Researchers are on a seemingly endless quest to discover precisely how DNA and RNA function. A great deal remains a mystery in the field of genetics. In fact up until around one year ago, when scientists captured a photo of DNA, no one knew with absolute certainty what it looked like. The double helix idea was always just a theory.
In a recent ground breaking discovery researchers from the University of Chicago witnessed a never before scene mechanism of gene expression. The researchers found a single gene that encodes two separate proteins from the same sequence of messenger RNA. Let me explain.
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mRNA (messenger)- The function of mRNA is to carry genetic information from the DNA in the nucleus to the ribosomes of a cell.
tRNA (transfer)- The function of tRNA is to bring the correct amino acid to the ribosomes in the cystosol.
rRNA (ribosomal)- The function of rRNA is to create new ribosomes.
They also differ in that they each incorporate a different sugar molecule in their structure. Also, where DNA has two strands of nucleotides, RNA has only one strand. For the sake of simplicity think of RNA as DNA’s co-conspirator in the continuation of life. In fact, some researchers speculate that life originally depended entirely on self-replicating RNA, rather than the DNA, RNA, and proteins that it depends on to proliferate today.
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So, up until this point we thought we had a pretty decent, overall idea of how DNA and RNA functioned. This study just came out of left field and whispered into the collective ear of geneticists around the world: “You know nothing…”
The study is a big deal because it is the first time that scientists have ever viewed anything even remotely similar. According to Christopher Gomez, MD, PhD, professor and chairman of the Department of Neurology at the University of Chicago, who led the study,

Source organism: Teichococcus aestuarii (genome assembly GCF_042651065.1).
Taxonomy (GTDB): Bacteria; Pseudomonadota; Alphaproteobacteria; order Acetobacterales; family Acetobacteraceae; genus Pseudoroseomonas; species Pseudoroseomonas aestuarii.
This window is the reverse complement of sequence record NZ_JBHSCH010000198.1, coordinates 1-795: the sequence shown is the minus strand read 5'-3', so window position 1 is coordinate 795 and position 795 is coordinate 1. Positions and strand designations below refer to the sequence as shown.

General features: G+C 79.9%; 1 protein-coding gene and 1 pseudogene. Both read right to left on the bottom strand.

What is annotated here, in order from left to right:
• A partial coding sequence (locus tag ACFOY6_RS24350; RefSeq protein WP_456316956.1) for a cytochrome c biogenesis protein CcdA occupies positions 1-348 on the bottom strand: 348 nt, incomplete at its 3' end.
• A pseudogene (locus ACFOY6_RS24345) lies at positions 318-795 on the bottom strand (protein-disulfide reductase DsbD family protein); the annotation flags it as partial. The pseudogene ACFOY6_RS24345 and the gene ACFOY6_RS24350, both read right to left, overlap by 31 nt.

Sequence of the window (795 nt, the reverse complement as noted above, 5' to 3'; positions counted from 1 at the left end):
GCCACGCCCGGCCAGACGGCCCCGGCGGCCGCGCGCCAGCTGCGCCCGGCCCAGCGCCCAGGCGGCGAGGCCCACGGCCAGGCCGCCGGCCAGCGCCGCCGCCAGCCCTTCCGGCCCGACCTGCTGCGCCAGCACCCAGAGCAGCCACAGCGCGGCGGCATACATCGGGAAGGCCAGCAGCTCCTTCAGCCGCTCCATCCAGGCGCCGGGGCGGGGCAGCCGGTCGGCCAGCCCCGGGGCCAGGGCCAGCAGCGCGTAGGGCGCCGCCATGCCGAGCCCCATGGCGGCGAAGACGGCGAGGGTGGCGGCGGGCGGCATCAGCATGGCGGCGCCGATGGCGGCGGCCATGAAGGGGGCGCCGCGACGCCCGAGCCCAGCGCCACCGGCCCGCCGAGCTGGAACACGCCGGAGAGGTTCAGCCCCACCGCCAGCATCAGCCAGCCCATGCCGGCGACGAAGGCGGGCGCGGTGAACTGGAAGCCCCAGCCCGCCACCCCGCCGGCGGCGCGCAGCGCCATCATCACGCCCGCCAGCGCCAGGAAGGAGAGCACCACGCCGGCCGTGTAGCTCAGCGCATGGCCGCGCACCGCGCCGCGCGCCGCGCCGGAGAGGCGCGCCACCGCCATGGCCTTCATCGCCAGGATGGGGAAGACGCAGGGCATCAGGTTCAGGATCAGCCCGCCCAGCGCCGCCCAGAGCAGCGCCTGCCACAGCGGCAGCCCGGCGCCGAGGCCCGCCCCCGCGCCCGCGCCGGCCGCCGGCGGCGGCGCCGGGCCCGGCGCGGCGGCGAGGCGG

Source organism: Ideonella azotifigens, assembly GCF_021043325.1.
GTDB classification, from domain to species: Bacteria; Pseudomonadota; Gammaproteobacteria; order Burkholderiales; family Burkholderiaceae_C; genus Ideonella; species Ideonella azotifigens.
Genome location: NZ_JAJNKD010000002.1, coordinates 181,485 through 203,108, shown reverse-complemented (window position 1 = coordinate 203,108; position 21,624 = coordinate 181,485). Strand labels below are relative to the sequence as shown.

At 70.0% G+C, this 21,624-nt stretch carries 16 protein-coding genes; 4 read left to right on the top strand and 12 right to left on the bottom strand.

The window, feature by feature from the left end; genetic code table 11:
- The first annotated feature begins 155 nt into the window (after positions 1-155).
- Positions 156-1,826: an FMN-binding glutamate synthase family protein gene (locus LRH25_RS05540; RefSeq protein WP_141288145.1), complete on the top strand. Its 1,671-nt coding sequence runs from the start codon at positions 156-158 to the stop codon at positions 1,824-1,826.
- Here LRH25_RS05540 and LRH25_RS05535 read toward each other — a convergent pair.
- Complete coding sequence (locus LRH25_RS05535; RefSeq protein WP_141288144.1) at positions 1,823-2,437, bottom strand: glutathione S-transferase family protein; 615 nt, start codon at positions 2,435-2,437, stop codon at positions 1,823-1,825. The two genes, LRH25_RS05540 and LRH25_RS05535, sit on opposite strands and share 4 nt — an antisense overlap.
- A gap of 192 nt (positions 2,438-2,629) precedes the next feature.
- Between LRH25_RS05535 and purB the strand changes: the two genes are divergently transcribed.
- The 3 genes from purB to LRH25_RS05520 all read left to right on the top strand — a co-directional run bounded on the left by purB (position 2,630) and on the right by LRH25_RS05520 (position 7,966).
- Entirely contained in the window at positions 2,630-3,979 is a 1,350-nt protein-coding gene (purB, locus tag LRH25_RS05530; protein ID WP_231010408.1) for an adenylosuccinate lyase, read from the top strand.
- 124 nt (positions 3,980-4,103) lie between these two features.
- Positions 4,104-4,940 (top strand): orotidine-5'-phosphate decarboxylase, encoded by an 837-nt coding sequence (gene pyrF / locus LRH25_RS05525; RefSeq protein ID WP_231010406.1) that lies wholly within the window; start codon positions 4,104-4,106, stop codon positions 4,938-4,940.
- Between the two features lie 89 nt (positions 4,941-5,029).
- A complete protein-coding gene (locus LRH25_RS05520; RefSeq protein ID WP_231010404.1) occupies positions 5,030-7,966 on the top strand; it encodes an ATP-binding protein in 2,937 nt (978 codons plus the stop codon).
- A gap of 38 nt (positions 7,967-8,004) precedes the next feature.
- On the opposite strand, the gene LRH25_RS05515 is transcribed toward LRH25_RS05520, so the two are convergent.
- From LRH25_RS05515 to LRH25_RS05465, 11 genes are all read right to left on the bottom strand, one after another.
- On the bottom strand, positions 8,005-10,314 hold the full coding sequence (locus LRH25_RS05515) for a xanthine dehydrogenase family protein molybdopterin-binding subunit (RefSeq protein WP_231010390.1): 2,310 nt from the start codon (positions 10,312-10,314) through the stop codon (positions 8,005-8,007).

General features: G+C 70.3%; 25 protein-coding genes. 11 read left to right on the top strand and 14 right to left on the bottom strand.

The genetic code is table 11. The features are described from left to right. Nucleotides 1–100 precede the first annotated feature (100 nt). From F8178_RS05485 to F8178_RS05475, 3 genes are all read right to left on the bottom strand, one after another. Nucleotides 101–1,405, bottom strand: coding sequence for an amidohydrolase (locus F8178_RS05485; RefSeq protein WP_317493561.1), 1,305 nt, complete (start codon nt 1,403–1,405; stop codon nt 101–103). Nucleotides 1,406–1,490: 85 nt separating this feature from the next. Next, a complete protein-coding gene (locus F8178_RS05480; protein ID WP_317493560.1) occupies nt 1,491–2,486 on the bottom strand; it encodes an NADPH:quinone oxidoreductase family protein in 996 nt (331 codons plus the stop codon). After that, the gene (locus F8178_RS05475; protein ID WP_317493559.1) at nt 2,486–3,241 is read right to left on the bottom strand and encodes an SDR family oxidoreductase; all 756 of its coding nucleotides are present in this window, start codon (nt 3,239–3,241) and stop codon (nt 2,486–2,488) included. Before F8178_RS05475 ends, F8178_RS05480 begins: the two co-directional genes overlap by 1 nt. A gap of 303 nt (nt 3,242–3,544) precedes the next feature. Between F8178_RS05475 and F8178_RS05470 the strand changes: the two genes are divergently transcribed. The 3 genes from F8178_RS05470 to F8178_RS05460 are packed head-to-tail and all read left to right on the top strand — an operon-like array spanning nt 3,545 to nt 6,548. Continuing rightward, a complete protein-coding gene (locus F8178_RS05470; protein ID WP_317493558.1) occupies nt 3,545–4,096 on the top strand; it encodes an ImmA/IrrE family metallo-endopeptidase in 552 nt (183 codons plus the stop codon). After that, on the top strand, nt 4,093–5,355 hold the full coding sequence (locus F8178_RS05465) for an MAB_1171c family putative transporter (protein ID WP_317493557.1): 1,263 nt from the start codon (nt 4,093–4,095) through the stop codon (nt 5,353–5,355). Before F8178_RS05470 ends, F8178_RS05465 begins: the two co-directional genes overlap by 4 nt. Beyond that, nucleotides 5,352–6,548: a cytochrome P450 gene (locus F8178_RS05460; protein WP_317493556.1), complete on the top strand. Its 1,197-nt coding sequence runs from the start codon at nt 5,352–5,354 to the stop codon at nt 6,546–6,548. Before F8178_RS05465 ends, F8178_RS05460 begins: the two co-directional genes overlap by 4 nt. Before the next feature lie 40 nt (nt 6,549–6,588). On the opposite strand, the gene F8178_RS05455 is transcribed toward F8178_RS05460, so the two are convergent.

This is the first example of a mechanism in a higher organism in which one gene creates two proteins from the same mRNA transcript, simultaneously. It represents a paradigm shift in our understanding of how genes ultimately encode proteins.
There is a special sequence in the mRNA known as an internal ribosomal entry site (IRES), a site that tells ribosomes to create a protein from the mRNA sequence. The IRES is normally found at the beginning of an RNA sequence, however, in the particular mRNA sequence that the researchers viewed the IRES was in the middle of the sequence, alerting ribosomes to initiate the creation of a second protein from the same sequence.
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This is especially exciting news since it creates a beacon of hope for further applicable genetic discovery, not just DNA origami. Just think, we only recently learned in the last couple decades that genetic predisposition isn’t set in stone, and that epigenetics allow us to alter our genetic expression and the genetic expression and predisposition of our children.
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